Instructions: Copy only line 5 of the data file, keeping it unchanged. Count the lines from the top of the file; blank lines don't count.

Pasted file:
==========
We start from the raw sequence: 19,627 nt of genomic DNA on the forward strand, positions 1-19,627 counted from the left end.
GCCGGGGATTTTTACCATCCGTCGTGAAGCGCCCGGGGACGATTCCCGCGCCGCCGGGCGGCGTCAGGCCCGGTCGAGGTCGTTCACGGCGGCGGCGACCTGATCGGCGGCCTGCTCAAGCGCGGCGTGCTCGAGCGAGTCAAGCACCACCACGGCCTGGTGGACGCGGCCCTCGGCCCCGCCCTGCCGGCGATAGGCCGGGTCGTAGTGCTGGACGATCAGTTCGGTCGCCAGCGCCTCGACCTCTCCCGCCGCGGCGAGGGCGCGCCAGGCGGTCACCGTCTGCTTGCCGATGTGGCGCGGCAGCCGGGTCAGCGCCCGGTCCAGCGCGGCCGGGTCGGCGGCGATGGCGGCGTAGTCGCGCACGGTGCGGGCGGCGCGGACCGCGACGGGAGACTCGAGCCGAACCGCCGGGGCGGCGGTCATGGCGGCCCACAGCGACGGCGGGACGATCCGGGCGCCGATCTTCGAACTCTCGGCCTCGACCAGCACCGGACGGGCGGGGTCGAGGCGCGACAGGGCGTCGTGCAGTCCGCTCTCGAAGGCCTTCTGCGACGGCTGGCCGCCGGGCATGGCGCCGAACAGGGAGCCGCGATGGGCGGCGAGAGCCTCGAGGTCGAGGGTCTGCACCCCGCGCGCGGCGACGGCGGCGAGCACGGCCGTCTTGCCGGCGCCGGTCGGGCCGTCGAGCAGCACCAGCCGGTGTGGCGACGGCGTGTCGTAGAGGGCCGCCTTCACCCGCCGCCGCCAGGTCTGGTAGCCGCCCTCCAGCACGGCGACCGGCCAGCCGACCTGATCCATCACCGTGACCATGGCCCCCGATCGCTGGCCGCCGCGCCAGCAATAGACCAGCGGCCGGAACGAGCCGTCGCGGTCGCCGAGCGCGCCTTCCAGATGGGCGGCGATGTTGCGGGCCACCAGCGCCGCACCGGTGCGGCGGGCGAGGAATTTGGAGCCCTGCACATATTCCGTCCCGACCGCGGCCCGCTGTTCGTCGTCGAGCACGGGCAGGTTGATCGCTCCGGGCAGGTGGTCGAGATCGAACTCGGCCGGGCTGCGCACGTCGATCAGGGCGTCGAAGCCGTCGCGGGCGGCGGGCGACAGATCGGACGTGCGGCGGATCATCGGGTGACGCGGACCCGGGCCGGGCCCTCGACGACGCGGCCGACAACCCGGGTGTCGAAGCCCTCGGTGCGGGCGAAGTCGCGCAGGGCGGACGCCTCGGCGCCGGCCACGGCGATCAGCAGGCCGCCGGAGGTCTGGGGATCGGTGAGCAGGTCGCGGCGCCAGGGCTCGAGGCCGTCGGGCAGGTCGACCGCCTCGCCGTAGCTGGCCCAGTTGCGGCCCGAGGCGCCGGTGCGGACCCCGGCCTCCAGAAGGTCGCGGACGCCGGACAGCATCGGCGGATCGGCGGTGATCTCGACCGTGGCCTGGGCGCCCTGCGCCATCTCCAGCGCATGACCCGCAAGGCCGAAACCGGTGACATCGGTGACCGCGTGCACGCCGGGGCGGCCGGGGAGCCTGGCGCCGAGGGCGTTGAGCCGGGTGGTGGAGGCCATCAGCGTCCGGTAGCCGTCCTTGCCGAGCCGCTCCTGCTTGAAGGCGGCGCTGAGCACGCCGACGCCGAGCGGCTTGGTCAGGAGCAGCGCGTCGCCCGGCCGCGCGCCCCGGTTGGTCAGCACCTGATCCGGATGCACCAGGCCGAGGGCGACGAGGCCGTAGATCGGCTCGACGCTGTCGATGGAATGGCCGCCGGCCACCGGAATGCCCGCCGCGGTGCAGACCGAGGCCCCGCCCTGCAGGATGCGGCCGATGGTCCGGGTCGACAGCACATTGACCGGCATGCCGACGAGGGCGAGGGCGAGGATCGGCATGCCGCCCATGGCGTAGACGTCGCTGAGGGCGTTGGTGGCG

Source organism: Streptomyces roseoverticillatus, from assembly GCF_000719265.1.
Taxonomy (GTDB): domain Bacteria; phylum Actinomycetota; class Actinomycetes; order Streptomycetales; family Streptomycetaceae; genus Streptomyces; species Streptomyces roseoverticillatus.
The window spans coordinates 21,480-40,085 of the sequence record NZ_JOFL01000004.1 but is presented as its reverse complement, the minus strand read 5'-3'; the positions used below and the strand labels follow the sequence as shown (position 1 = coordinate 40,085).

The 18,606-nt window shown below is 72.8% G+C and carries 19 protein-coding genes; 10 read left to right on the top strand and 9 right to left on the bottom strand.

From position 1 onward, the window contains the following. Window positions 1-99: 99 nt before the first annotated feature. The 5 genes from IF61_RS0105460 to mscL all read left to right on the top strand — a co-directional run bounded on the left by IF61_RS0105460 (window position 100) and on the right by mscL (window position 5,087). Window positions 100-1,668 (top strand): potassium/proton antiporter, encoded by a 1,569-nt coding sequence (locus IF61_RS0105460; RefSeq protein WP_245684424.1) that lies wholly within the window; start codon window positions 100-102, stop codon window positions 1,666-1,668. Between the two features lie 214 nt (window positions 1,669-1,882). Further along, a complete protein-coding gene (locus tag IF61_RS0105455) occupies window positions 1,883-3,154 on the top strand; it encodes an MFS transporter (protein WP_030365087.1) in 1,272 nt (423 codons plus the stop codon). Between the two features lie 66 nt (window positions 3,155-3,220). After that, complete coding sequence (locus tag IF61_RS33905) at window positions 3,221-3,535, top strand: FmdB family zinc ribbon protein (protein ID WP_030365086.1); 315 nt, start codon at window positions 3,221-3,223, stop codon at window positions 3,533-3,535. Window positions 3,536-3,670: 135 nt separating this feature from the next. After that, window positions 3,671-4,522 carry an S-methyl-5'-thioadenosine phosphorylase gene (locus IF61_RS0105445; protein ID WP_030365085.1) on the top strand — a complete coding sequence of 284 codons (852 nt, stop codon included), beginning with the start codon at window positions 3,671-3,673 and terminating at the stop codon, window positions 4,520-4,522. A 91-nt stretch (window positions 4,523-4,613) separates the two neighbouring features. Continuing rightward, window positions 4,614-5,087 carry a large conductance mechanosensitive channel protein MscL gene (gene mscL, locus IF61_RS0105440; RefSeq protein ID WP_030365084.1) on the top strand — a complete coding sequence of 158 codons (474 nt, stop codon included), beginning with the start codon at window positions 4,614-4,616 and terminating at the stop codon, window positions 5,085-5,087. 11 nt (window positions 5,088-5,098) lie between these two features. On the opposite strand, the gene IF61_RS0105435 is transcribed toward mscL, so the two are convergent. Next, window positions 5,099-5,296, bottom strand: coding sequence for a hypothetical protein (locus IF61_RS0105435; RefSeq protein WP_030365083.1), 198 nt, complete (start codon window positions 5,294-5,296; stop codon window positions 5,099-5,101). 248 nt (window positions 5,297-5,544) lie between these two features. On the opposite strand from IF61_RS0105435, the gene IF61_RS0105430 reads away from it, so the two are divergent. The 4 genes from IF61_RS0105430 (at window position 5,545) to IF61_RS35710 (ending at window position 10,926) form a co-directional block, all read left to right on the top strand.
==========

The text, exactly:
The window spans coordinates 21,480-40,085 of the sequence record NZ_JOFL01000004.1 but is presented as its reverse complement, the minus strand read 5'-3'; the positions used below and the strand labels follow the sequence as shown (position 1 = coordinate 40,085).